If the configuration of a product is to be protected as a Design, the question arises about the extent of coverage and the territory where this is to apply. The following aspects need to be taken into consideration:

  1. Any protective rights covering the Design that might already be in existence in the respective section of products.
  2. The market and competition situation in the respective section of products concerning commercial and territorial aspects.
  3. Determination of the Design aspects to be protected.
  4. Financial means available.
  5. Manner of commercial use of the Design (own use, sale of the awarded Design or granting of licences).

All these points and others ought to be discussed in detail, preferably with an attorney at law or a patent attorney.

Application and filing

A Design shall be considered as filed when an application for registration is filed with the Swiss Institute for Intellectual Property. The request must include an application for registration together with an illustration suitable for reproduction. Illustrations should be prepared with great care and an expert should be involved, since illustrations determine the scope of protection. The applicant is also offered the possibility, against payment of a fee, to describe the article in no more than 100 words. Several Designs belonging to the same class according to the international Design classification (so-called Locarno Classification) may be combined for filing as cost-effective collective lodgement. In any case, the fee for the first protection term has to be paid within the time span laid down by the Swiss Institute for Intellectual Property (Art. 19 and 20 of the Design Act).

Filing a Design establishes the assumption of novelty and uniqueness and provides the justification for its lodgement (Art. 21 of the Design Act). A third party may however at any time disprove said assumption by way of litigation.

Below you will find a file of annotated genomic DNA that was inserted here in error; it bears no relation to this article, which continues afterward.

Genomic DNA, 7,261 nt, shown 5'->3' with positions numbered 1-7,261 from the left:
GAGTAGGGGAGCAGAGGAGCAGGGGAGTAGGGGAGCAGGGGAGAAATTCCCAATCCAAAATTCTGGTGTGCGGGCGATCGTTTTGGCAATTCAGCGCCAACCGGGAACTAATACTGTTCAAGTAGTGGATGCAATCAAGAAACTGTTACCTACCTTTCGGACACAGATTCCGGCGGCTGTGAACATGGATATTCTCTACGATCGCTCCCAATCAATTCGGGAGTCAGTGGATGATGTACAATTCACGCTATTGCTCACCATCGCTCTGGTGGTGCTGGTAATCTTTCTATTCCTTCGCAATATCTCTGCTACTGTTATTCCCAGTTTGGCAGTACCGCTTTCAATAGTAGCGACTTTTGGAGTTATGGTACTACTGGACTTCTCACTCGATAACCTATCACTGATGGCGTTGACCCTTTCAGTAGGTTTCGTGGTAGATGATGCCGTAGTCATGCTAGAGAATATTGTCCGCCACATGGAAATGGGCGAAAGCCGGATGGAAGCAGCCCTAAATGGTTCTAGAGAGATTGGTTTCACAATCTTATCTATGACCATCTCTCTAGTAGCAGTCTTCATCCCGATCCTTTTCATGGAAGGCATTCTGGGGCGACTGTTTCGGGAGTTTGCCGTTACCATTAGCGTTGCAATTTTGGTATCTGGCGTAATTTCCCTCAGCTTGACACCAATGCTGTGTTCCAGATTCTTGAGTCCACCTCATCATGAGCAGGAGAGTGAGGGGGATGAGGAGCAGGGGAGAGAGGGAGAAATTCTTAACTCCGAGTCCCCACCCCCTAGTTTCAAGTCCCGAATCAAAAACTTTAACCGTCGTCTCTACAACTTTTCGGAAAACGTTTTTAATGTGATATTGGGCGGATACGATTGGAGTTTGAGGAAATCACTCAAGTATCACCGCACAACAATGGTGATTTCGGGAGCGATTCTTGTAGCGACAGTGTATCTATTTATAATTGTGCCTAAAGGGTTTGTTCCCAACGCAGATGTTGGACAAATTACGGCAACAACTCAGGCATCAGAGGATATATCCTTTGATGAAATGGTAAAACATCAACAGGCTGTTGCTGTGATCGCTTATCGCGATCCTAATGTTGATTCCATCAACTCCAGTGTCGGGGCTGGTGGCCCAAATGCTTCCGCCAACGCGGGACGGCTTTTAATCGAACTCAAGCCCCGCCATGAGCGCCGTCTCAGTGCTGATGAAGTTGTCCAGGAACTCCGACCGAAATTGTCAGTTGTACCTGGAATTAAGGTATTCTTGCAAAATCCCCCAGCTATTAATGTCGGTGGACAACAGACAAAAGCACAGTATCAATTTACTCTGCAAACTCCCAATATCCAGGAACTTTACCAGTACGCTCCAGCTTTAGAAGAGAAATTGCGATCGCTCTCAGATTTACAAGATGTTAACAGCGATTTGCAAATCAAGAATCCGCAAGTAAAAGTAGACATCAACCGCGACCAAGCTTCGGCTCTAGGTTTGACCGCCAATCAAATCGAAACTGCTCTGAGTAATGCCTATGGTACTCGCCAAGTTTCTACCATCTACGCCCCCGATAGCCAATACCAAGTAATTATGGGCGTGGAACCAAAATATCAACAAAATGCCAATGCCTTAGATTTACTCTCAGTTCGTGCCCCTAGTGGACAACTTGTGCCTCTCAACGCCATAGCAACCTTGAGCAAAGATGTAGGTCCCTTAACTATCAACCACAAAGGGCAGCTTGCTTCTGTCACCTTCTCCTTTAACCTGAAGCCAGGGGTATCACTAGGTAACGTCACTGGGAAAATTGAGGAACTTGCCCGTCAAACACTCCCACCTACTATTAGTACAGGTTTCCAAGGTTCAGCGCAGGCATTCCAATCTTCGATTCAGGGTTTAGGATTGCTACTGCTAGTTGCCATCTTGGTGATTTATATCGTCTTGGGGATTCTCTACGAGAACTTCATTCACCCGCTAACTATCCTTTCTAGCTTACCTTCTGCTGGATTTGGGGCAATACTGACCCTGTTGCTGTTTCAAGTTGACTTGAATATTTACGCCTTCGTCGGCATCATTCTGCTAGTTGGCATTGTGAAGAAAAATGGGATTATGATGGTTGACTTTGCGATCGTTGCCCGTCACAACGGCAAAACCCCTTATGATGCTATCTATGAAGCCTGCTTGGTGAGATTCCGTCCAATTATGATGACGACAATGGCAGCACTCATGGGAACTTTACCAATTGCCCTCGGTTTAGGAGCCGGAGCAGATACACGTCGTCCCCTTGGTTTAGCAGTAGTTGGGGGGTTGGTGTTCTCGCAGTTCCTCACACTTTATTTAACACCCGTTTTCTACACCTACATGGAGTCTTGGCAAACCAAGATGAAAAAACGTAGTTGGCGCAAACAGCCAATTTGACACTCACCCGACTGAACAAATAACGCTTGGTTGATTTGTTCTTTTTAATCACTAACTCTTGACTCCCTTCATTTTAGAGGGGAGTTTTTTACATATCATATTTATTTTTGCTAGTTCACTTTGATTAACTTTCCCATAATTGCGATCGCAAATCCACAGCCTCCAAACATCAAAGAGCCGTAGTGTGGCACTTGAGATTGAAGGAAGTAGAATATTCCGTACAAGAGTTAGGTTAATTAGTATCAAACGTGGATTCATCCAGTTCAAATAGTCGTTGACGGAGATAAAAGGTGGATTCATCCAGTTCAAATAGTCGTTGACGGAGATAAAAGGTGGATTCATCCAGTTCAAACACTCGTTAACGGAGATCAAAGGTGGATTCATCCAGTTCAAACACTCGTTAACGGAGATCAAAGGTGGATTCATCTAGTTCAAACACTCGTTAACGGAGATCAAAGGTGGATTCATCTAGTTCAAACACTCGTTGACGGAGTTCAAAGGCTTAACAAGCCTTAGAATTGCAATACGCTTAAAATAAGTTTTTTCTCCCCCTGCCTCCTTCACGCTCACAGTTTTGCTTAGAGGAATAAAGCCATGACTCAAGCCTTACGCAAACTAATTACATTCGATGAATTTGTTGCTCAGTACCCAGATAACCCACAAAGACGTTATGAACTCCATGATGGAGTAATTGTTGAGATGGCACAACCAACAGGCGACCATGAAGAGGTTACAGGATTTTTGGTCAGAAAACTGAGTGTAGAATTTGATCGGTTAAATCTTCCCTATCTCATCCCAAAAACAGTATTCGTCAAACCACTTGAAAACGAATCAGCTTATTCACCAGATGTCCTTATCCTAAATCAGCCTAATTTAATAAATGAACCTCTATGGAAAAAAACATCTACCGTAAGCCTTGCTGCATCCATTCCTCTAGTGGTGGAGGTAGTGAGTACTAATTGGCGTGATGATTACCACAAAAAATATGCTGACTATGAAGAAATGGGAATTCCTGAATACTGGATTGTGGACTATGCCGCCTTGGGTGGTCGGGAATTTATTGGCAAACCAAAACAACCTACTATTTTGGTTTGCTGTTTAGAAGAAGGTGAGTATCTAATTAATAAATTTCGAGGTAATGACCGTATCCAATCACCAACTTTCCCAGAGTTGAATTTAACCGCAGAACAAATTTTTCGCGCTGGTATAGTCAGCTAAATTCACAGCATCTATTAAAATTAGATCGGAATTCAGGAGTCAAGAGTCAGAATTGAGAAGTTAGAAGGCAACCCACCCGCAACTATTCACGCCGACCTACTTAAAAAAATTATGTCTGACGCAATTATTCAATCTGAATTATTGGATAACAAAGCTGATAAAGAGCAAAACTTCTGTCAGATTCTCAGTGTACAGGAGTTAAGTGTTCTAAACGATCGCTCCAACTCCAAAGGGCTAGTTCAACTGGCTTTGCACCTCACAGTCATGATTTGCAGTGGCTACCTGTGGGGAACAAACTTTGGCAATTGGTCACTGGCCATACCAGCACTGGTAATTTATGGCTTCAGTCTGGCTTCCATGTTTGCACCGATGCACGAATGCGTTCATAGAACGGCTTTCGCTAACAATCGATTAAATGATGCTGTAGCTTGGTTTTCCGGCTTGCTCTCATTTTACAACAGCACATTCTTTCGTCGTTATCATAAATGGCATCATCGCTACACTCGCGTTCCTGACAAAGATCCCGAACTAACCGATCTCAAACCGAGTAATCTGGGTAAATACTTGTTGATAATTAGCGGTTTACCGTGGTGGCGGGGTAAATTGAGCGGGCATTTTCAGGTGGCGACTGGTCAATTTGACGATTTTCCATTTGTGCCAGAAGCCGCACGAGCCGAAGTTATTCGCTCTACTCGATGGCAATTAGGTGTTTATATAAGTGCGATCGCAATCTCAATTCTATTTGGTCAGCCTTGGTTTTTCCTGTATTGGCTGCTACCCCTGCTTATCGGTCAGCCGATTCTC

Examination procedure

If the Swiss Institute for Intellectual Properties is handling the application for filing, it will examine whether a Design is, on the one hand, meeting the definition of Art. 1 of the Design Act (see Concept of a Design) and, on the other hand, whether the Design violates any Federal law or international treaties, whether it contravenes public order or offends any morals (Art. 21 of the Design Act). In the context of the registration procedure before the Institute for Intellectual Property, the question of whether the Design is meeting the protection requirements of novelty and uniqueness or whether its features are of a purely technical nature is not examined.


Like the laws governing trademarks, the Design laws follow the principle of filing priority. This means that whoever files the first application will have a better right to the Design (Art. 6 of the Design Act). Attention must be paid in this context to Art. 4 of the Paris Convention for the Protection of Intellectual Property (PVÜ/PCPIP) which in the case of existence of an identical Design lodgement in another member state of the PCPIP, allows the first date of filing to be claimed in another member state within 6 months after the first filing (see also International Protection).

Anyone wishing to lodge a priority claim supported by Art. 4 PCPIP must observe the relevant formalities of Swiss law.

Grant of Design protection and publication

A Design filed in accordance with statutory provisions will be entered in the Design Register and published (see This will convey full protective rights to the holders. In harmony with European law, the Design Act offers the possibility in the registration procedure to apply for a postponement of publication by 30 months maximum (Art. 26 para. 1 Design Act). In such a case, the Institute will keep the deposited Design secret until expiry of the postponement term or until the applicant has requested an immediate publication (Art. 26 para. 3 Design Act).